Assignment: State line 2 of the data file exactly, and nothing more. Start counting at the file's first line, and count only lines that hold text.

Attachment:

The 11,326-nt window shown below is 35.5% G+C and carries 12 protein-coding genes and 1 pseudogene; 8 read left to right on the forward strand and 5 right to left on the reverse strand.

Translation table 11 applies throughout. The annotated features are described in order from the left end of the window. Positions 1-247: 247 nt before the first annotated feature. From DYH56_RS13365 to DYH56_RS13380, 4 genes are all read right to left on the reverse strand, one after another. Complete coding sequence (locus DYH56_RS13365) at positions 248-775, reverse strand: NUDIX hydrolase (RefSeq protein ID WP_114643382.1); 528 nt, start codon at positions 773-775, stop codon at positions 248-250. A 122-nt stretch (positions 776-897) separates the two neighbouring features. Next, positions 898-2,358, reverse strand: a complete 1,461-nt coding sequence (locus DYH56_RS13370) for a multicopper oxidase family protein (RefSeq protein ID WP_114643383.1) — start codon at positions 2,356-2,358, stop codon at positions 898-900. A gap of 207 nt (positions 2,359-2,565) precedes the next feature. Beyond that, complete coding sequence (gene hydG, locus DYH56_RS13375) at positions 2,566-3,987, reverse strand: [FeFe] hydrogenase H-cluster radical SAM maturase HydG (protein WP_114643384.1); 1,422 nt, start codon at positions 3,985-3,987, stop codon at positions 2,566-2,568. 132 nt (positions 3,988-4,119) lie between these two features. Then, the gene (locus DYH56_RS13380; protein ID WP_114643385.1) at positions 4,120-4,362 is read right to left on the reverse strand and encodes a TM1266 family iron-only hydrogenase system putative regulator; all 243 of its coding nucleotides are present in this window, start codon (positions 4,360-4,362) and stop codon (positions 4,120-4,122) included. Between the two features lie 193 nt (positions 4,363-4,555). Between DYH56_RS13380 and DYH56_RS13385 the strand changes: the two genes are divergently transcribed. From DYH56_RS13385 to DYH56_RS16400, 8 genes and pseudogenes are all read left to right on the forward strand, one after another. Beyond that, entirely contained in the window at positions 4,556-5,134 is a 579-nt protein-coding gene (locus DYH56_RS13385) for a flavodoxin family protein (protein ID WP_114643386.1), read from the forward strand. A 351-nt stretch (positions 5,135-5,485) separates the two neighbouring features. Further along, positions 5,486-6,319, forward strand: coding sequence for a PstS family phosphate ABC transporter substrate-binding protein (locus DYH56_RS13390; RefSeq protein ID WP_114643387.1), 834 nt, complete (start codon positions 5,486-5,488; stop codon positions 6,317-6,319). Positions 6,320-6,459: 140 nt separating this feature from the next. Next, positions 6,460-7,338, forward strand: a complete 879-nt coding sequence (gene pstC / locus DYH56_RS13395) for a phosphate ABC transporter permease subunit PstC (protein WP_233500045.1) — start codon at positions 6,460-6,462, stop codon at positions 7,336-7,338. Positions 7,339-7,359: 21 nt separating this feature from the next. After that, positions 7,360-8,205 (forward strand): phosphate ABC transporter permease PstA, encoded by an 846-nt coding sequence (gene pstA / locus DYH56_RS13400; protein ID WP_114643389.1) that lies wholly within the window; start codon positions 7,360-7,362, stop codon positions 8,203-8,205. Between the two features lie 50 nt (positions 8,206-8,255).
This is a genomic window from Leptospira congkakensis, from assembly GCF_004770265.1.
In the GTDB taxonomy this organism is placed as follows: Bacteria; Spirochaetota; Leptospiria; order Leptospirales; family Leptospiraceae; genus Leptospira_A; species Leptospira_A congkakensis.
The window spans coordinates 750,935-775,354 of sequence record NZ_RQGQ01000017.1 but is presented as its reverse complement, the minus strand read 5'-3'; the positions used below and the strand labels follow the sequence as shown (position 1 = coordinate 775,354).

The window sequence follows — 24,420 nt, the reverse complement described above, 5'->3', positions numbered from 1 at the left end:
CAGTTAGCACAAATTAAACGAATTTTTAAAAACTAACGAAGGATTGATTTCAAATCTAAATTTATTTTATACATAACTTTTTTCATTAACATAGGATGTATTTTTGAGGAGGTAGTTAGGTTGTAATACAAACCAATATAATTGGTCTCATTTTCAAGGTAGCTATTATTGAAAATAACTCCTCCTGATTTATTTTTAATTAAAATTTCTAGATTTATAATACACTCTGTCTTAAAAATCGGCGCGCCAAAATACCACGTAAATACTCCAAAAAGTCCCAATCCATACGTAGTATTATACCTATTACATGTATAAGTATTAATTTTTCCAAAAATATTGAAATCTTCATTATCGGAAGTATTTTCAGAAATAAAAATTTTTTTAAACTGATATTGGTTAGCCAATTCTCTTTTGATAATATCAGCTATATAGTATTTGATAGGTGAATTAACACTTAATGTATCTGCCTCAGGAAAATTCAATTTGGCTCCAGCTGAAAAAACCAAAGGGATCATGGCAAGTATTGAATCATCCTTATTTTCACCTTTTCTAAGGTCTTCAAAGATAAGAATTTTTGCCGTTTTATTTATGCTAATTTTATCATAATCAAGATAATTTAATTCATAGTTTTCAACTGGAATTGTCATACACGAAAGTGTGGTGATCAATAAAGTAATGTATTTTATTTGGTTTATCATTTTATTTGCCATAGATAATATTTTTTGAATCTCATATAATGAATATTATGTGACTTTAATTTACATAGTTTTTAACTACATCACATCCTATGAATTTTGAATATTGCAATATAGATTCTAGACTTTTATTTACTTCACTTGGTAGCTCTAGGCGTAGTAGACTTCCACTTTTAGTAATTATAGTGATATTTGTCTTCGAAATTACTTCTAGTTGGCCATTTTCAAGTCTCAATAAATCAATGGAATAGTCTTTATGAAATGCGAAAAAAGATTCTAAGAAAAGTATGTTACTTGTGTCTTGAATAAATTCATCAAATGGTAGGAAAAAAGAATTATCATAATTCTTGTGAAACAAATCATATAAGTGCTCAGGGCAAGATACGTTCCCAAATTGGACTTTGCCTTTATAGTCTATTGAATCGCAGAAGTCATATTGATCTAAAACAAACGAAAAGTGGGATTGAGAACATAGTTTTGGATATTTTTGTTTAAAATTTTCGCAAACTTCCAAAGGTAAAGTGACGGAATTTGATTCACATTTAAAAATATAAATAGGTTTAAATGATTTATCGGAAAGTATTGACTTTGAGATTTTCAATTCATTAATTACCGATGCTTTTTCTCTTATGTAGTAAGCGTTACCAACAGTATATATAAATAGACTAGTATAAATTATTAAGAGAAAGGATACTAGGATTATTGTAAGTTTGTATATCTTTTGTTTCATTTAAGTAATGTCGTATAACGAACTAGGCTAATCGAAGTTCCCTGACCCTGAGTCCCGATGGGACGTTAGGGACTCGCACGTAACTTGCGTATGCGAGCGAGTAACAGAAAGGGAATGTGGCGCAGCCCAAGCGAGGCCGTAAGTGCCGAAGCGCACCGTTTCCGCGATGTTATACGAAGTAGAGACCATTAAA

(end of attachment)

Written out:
Translation table 11 applies throughout. The annotated features are described in order from the left end of the window. Positions 1-247: 247 nt before the first annotated feature. From DYH56_RS13365 to DYH56_RS13380, 4 genes are all read right to left on the reverse strand, one after another. Complete coding sequence (locus DYH56_RS13365) at positions 248-775, reverse strand: NUDIX hydrolase (RefSeq protein ID WP_114643382.1); 528 nt, start codon at positions 773-775, stop codon at positions 248-250. A 122-nt stretch (positions 776-897) separates the two neighbouring features. Next, positions 898-2,358, reverse strand: a complete 1,461-nt coding sequence (locus DYH56_RS13370) for a multicopper oxidase family protein (RefSeq protein ID WP_114643383.1) — start codon at positions 2,356-2,358, stop codon at positions 898-900. A gap of 207 nt (positions 2,359-2,565) precedes the next feature. Beyond that, complete coding sequence (gene hydG, locus DYH56_RS13375) at positions 2,566-3,987, reverse strand: [FeFe] hydrogenase H-cluster radical SAM maturase HydG (protein WP_114643384.1); 1,422 nt, start codon at positions 3,985-3,987, stop codon at positions 2,566-2,568. 132 nt (positions 3,988-4,119) lie between these two features. Then, the gene (locus DYH56_RS13380; protein ID WP_114643385.1) at positions 4,120-4,362 is read right to left on the reverse strand and encodes a TM1266 family iron-only hydrogenase system putative regulator; all 243 of its coding nucleotides are present in this window, start codon (positions 4,360-4,362) and stop codon (positions 4,120-4,122) included. Between the two features lie 193 nt (positions 4,363-4,555). Between DYH56_RS13380 and DYH56_RS13385 the strand changes: the two genes are divergently transcribed. From DYH56_RS13385 to DYH56_RS16400, 8 genes and pseudogenes are all read left to right on the forward strand, one after another. Beyond that, entirely contained in the window at positions 4,556-5,134 is a 579-nt protein-coding gene (locus DYH56_RS13385) for a flavodoxin family protein (protein ID WP_114643386.1), read from the forward strand. A 351-nt stretch (positions 5,135-5,485) separates the two neighbouring features. Further along, positions 5,486-6,319, forward strand: coding sequence for a PstS family phosphate ABC transporter substrate-binding protein (locus DYH56_RS13390; RefSeq protein ID WP_114643387.1), 834 nt, complete (start codon positions 5,486-5,488; stop codon positions 6,317-6,319). Positions 6,320-6,459: 140 nt separating this feature from the next. Next, positions 6,460-7,338, forward strand: a complete 879-nt coding sequence (gene pstC / locus DYH56_RS13395) for a phosphate ABC transporter permease subunit PstC (protein WP_233500045.1) — start codon at positions 6,460-6,462, stop codon at positions 7,336-7,338. Positions 7,339-7,359: 21 nt separating this feature from the next. After that, positions 7,360-8,205 (forward strand): phosphate ABC transporter permease PstA, encoded by an 846-nt coding sequence (gene pstA / locus DYH56_RS13400; protein ID WP_114643389.1) that lies wholly within the window; start codon positions 7,360-7,362, stop codon positions 8,203-8,205. Between the two features lie 50 nt (positions 8,206-8,255).